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Russian Ruble Falls After Central Bank Cuts Key Interest Rate

The Central Bank jacked up the key rate in mid-December at an emergency meeting provoked by a run on the ruble, as sliding oil prices and Western sanctions linked to the Ukraine conflict sparked financial turmoil.

The Russian ruble fell Friday after the Central Bank unexpectedly cut its key interest rate, little more than a month after sharply increasing it to combat a crisis aggravated by low oil prices and Western sanctions over Ukraine.

The ruble fell as much as 4 percent against the dollar and euro from the previous close, before recovering slightly.

"The slide in the ruble shows that the rate cut has been badly received, but this is a Central Bank that is doomed if it does, doomed if it doesn't," said Nicholas Spiro, managing director of Spiro Sovereign Strategy in London.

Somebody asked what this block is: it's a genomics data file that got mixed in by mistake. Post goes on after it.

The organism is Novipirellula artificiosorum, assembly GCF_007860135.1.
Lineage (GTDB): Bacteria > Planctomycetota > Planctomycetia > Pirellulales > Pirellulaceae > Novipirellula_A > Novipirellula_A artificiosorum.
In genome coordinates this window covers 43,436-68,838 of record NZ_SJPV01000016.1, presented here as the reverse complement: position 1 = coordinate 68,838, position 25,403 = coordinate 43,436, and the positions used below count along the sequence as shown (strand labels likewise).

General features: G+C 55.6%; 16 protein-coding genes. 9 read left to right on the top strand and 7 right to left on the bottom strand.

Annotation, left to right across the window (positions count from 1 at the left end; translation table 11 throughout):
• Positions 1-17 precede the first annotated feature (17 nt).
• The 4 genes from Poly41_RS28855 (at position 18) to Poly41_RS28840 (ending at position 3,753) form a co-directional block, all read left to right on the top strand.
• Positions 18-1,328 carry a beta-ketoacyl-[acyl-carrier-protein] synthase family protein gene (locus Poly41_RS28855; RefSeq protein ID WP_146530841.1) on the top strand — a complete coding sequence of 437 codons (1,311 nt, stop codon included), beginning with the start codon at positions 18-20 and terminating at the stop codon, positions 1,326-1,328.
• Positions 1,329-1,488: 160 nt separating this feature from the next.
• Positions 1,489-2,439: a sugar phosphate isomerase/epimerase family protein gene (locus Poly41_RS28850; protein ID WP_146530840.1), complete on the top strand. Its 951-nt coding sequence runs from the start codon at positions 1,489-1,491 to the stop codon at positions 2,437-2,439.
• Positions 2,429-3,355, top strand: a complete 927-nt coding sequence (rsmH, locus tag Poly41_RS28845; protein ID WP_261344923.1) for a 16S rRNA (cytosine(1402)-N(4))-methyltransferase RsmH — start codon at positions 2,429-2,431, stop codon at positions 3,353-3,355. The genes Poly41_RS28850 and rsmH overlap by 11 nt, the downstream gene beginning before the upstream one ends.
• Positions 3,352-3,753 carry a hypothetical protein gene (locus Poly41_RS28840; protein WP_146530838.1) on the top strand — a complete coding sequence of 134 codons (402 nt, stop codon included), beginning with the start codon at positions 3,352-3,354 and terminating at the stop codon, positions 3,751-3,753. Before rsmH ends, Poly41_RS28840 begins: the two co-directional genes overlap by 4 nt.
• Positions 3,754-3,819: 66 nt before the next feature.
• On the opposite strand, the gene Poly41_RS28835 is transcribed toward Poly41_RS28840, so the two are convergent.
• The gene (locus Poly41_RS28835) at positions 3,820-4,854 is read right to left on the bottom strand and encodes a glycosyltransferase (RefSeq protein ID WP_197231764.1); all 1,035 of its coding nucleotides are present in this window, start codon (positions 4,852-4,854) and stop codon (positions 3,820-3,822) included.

"What was more worrying was that they hiked rates by 650 basis points (bps) in the first place."

At 11:50 GMT, the ruble was 2.5 percent weaker against the dollar at 70.47 and lost 3 percent to trade at 80.03 versus the euro.

Russia's Central Bank said in a statement it was reducing its one-week minimum auction repo rate by two points to 15 percent, adding that it saw conditions for lower inflation in the medium term.

A poll had predicted that the bank would hold the lending rate at 17 percent, even though the economy is likely to contract by 4.2 percent this year.

The Central Bank increased the key rate in mid-December by 650 bps at an emergency meeting provoked by a run on the ruble.

Global oil prices have since declined further, hitting six-year lows and putting renewed pressure on the ruble. Brent crude was trading 1 percent higher at around $49.70 a barrel on Friday, curbing ruble losses.

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